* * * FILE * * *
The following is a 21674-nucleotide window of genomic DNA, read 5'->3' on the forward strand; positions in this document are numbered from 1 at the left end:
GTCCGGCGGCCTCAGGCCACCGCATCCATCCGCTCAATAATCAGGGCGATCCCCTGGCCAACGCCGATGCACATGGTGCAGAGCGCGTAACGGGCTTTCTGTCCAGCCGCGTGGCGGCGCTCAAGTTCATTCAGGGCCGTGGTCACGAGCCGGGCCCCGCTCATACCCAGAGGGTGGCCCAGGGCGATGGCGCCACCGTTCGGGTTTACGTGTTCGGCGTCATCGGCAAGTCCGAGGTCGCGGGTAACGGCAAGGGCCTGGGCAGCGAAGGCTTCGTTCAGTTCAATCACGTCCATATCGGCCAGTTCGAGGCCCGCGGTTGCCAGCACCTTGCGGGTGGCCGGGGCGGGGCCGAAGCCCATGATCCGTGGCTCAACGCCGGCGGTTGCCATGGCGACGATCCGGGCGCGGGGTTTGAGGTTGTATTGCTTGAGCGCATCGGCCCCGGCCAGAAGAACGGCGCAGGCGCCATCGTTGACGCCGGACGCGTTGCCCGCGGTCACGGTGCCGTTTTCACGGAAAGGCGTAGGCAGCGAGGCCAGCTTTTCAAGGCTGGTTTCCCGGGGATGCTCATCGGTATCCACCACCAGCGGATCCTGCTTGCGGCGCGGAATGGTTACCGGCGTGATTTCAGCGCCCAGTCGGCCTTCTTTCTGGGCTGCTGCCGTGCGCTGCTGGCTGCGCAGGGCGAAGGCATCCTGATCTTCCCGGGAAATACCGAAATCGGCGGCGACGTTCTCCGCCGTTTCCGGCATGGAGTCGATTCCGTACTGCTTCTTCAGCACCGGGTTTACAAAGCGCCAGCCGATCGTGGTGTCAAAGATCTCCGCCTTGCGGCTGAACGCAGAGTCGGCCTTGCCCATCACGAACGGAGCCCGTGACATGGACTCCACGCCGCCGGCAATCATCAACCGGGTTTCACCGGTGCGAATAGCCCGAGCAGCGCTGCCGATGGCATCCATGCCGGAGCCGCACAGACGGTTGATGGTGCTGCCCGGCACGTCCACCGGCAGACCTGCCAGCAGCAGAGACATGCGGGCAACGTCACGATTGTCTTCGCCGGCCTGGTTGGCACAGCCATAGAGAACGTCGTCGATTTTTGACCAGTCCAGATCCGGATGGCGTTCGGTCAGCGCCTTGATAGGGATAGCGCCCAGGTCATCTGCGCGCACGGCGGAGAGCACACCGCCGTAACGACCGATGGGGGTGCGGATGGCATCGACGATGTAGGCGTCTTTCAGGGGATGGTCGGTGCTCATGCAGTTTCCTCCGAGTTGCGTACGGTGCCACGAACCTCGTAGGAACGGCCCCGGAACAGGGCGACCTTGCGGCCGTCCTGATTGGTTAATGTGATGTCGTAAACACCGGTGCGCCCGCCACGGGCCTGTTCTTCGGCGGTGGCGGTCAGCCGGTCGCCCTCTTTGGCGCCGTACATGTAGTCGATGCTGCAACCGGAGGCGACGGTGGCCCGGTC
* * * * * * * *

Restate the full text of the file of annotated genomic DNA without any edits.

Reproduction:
The following is a 21674-nucleotide window of genomic DNA, read 5'->3' on the forward strand; positions in this document are numbered from 1 at the left end:
GTCCGGCGGCCTCAGGCCACCGCATCCATCCGCTCAATAATCAGGGCGATCCCCTGGCCAACGCCGATGCACATGGTGCAGAGCGCGTAACGGGCTTTCTGTCCAGCCGCGTGGCGGCGCTCAAGTTCATTCAGGGCCGTGGTCACGAGCCGGGCCCCGCTCATACCCAGAGGGTGGCCCAGGGCGATGGCGCCACCGTTCGGGTTTACGTGTTCGGCGTCATCGGCAAGTCCGAGGTCGCGGGTAACGGCAAGGGCCTGGGCAGCGAAGGCTTCGTTCAGTTCAATCACGTCCATATCGGCCAGTTCGAGGCCCGCGGTTGCCAGCACCTTGCGGGTGGCCGGGGCGGGGCCGAAGCCCATGATCCGTGGCTCAACGCCGGCGGTTGCCATGGCGACGATCCGGGCGCGGGGTTTGAGGTTGTATTGCTTGAGCGCATCGGCCCCGGCCAGAAGAACGGCGCAGGCGCCATCGTTGACGCCGGACGCGTTGCCCGCGGTCACGGTGCCGTTTTCACGGAAAGGCGTAGGCAGCGAGGCCAGCTTTTCAAGGCTGGTTTCCCGGGGATGCTCATCGGTATCCACCACCAGCGGATCCTGCTTGCGGCGCGGAATGGTTACCGGCGTGATTTCAGCGCCCAGTCGGCCTTCTTTCTGGGCTGCTGCCGTGCGCTGCTGGCTGCGCAGGGCGAAGGCATCCTGATCTTCCCGGGAAATACCGAAATCGGCGGCGACGTTCTCCGCCGTTTCCGGCATGGAGTCGATTCCGTACTGCTTCTTCAGCACCGGGTTTACAAAGCGCCAGCCGATCGTGGTGTCAAAGATCTCCGCCTTGCGGCTGAACGCAGAGTCGGCCTTGCCCATCACGAACGGAGCCCGTGACATGGACTCCACGCCGCCGGCAATCATCAACCGGGTTTCACCGGTGCGAATAGCCCGAGCAGCGCTGCCGATGGCATCCATGCCGGAGCCGCACAGACGGTTGATGGTGCTGCCCGGCACGTCCACCGGCAGACCTGCCAGCAGCAGAGACATGCGGGCAACGTCACGATTGTCTTCGCCGGCCTGGTTGGCACAGCCATAGAGAACGTCGTCGATTTTTGACCAGTCCAGATCCGGATGGCGTTCGGTCAGCGCCTTGATAGGGATAGCGCCCAGGTCATCTGCGCGCACGGCGGAGAGCACACCGCCGTAACGACCGATGGGGGTGCGGATGGCATCGACGATGTAGGCGTCTTTCAGGGGATGGTCGGTGCTCATGCAGTTTCCTCCGAGTTGCGTACGGTGCCACGAACCTCGTAGGAACGGCCCCGGAACAGGGCGACCTTGCGGCCGTCCTGATTGGTTAATGTGATGTCGTAAACACCGGTGCGCCCGCCACGGGCCTGTTCTTCGGCGGTGGCGGTCAGCCGGTCGCCCTCTTTGGCGCCGTACATGTAGTCGATGCTGCAACCGGAGGCGACGGTGGCCCGGTC